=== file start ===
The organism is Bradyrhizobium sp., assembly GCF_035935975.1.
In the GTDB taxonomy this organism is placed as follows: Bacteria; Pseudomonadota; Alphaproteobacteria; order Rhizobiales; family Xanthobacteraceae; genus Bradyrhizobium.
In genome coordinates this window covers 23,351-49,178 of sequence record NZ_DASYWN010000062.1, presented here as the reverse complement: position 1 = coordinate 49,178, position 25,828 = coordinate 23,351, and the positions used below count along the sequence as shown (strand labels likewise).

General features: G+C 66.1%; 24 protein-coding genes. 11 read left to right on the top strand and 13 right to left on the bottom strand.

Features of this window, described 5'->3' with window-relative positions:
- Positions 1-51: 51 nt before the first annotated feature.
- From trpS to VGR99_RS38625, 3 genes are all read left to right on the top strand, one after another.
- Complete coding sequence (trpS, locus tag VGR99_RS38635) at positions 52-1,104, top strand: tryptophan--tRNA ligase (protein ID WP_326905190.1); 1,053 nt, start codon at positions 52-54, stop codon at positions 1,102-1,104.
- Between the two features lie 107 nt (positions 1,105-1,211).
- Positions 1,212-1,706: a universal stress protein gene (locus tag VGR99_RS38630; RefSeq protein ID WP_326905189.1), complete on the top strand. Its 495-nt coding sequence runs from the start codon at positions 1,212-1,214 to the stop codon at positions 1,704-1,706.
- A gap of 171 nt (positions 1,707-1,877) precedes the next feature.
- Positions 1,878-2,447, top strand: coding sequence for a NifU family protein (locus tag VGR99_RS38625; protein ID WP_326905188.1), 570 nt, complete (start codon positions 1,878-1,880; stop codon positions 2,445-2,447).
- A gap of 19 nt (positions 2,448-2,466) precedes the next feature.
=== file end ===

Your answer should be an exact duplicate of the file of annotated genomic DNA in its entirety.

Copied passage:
The organism is Bradyrhizobium sp., assembly GCF_035935975.1.
In the GTDB taxonomy this organism is placed as follows: Bacteria; Pseudomonadota; Alphaproteobacteria; order Rhizobiales; family Xanthobacteraceae; genus Bradyrhizobium.
In genome coordinates this window covers 23,351-49,178 of sequence record NZ_DASYWN010000062.1, presented here as the reverse complement: position 1 = coordinate 49,178, position 25,828 = coordinate 23,351, and the positions used below count along the sequence as shown (strand labels likewise).

General features: G+C 66.1%; 24 protein-coding genes. 11 read left to right on the top strand and 13 right to left on the bottom strand.

Features of this window, described 5'->3' with window-relative positions:
- Positions 1-51: 51 nt before the first annotated feature.
- From trpS to VGR99_RS38625, 3 genes are all read left to right on the top strand, one after another.
- Complete coding sequence (trpS, locus tag VGR99_RS38635) at positions 52-1,104, top strand: tryptophan--tRNA ligase (protein ID WP_326905190.1); 1,053 nt, start codon at positions 52-54, stop codon at positions 1,102-1,104.
- Between the two features lie 107 nt (positions 1,105-1,211).
- Positions 1,212-1,706: a universal stress protein gene (locus tag VGR99_RS38630; RefSeq protein ID WP_326905189.1), complete on the top strand. Its 495-nt coding sequence runs from the start codon at positions 1,212-1,214 to the stop codon at positions 1,704-1,706.
- A gap of 171 nt (positions 1,707-1,877) precedes the next feature.
- Positions 1,878-2,447, top strand: coding sequence for a NifU family protein (locus tag VGR99_RS38625; protein ID WP_326905188.1), 570 nt, complete (start codon positions 1,878-1,880; stop codon positions 2,445-2,447).
- A gap of 19 nt (positions 2,448-2,466) precedes the next feature.